No matter where I go, Philadelphia will always go with me. I’ve taken the old neighborhood to combat in Vietnam as well as to the wailing wall in Jerusalem. I let it shine in the courthouses of Philadelphia and the one and only house of pleasure I visited in Panama.
Yeah, I’m from Brewerytown, an old German-based section of Philadelphia that families of beer-makers settled in a small enclave of the City of Brotherly Love. Brewerytown is near the Philadelphia Zoo on Girard Avenue and not too far from the Eastern State Penitentiary where Al Capone once lived in a section called Fairmount.
Brewerytown was a thriving community once upon a time, but it quickly went down hill as Prohibition set in and the neighborhood lost its livelihood but not its unique nature. There are no more breweries there despite the appeal of the 21st Amendment that was based on something historians called the Volstead Act. (I think a bunch of do-gooders got together to do away with “rum and Romanism” and the “righteous” way of life places like my hometown provided its people and their culture. We had more breweries and delivery beer facilities in our small patch of land then any other in Pennsylvania and maybe the entire East Coast.)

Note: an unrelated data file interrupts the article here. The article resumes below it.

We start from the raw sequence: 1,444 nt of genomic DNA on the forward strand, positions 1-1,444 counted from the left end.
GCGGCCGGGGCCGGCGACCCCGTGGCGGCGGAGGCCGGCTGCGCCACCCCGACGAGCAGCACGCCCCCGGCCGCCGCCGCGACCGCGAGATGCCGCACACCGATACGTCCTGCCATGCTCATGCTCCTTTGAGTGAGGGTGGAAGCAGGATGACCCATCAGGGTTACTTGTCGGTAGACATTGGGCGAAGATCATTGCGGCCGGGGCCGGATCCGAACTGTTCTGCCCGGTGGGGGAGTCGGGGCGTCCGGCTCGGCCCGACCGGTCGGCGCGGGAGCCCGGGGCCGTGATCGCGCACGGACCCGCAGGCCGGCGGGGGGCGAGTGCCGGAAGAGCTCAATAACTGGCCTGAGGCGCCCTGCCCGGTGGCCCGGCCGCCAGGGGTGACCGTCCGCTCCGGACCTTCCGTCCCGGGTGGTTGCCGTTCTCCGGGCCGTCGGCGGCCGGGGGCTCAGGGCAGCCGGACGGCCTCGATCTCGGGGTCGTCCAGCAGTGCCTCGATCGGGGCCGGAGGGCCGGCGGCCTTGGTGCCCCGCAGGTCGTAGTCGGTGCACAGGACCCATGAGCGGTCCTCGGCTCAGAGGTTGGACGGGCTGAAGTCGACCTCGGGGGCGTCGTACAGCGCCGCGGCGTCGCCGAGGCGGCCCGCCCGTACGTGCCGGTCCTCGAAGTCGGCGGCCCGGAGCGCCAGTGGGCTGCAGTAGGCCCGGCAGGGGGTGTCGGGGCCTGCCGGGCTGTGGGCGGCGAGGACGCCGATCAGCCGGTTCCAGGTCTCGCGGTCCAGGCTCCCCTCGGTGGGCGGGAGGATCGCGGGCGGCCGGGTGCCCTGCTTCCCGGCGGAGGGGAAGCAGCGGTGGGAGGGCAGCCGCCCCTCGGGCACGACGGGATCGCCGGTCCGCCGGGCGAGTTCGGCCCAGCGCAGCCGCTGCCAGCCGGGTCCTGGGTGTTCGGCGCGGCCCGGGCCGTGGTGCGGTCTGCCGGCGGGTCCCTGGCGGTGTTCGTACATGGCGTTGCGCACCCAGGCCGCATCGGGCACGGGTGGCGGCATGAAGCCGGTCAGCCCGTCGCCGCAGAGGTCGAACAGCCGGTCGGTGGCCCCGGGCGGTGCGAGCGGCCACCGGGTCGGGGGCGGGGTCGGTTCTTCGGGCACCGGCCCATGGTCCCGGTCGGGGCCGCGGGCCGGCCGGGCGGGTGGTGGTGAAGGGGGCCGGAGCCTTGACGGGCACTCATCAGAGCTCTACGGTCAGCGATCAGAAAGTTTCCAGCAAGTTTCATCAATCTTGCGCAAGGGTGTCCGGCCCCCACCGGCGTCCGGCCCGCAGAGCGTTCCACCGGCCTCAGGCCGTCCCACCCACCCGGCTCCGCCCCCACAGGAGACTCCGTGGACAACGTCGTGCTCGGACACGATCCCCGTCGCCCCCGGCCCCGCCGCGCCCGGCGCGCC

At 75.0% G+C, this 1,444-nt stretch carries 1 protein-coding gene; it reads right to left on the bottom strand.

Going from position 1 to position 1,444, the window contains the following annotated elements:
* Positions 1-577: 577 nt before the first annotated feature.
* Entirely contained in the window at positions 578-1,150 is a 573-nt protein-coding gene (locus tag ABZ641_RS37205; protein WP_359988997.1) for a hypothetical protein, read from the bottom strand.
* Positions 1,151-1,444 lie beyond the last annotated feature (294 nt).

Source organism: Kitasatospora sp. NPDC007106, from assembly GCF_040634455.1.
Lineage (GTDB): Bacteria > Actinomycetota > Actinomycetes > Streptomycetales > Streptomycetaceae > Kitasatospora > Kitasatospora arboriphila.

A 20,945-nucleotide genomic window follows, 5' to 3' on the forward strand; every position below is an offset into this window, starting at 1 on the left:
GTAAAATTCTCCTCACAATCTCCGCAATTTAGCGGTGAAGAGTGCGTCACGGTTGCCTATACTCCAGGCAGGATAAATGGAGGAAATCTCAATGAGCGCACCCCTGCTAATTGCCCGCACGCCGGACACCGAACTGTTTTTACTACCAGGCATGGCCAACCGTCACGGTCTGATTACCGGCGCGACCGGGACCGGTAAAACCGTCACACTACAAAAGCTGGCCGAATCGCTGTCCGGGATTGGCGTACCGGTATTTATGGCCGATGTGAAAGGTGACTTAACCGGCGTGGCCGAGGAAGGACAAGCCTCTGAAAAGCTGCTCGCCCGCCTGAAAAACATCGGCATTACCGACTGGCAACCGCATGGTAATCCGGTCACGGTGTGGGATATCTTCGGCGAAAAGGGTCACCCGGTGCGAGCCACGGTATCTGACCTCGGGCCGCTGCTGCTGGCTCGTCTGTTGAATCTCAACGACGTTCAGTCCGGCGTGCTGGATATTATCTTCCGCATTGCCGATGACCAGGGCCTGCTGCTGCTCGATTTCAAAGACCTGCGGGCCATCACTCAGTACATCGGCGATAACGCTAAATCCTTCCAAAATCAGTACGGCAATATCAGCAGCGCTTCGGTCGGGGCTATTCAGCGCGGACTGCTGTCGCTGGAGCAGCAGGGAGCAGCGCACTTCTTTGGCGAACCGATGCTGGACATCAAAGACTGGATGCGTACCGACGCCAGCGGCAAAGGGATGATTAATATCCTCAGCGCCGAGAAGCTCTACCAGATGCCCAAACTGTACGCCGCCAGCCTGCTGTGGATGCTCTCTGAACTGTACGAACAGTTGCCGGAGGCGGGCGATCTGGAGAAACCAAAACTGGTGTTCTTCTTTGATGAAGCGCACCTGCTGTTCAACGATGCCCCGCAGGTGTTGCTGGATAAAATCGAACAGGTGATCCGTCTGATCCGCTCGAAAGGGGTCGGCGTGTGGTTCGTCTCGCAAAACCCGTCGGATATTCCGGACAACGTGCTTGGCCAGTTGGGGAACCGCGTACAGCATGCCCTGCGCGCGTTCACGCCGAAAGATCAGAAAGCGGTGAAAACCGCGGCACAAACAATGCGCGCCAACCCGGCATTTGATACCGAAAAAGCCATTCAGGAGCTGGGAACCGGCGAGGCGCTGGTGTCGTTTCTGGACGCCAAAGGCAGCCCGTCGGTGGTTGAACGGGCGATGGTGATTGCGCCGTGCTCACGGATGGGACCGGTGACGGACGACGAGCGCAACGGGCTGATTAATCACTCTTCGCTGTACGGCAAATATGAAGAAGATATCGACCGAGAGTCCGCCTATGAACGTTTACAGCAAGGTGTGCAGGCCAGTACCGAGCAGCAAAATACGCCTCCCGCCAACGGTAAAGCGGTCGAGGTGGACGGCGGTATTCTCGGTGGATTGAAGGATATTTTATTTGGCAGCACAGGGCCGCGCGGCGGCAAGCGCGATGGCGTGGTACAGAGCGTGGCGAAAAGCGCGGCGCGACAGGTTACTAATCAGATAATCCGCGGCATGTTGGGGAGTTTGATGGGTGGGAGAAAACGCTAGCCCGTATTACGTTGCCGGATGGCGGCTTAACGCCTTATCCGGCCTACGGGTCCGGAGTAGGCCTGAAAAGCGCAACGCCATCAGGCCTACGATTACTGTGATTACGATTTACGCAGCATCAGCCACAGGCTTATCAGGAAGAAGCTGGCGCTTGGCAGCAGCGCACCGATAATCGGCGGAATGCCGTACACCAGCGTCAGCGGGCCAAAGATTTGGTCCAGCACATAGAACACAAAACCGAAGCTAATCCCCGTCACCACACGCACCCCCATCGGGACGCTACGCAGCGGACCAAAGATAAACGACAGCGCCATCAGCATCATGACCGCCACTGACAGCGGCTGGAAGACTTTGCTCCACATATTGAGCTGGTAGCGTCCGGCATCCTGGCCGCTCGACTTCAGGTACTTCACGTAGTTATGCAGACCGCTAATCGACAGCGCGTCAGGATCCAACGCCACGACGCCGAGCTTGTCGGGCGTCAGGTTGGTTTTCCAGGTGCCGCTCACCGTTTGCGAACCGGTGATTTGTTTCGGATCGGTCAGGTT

I learned to sing and dance in old Brewerytown. My African-American brothers taught me that in the school yard of a Catholic Church grounds called St. Ludwig’s. (What would you expect from a German parish at the turn of the 20th century? We fondly called it “Dutch Louie’s!”)
My Irish Catholic girlfriend showed me everything I would ever want to know about love while across the street from one of the old breweries. (She agreed to go steady with me at age 14, and I’ve gone steady with no one since giving her my high school ring back then.)
You see, I am the same fellow today that I was back then and it just goes to prove the old saying:
“You can take the kid out of the old neighborhood, but you’ll never take the old neighborhood out of the kid.”
(*Technically in the Fairmount section of Philadelphia at 29th Street below Poplar, this brewery — the Bergdahl Brewery –was one of many that helped contribute to the once thriving business of Brewerytown. The building now houses condominiums.)
(This is one of three stories I wrote today for a writing group meeting weekly in Collegeville, PA)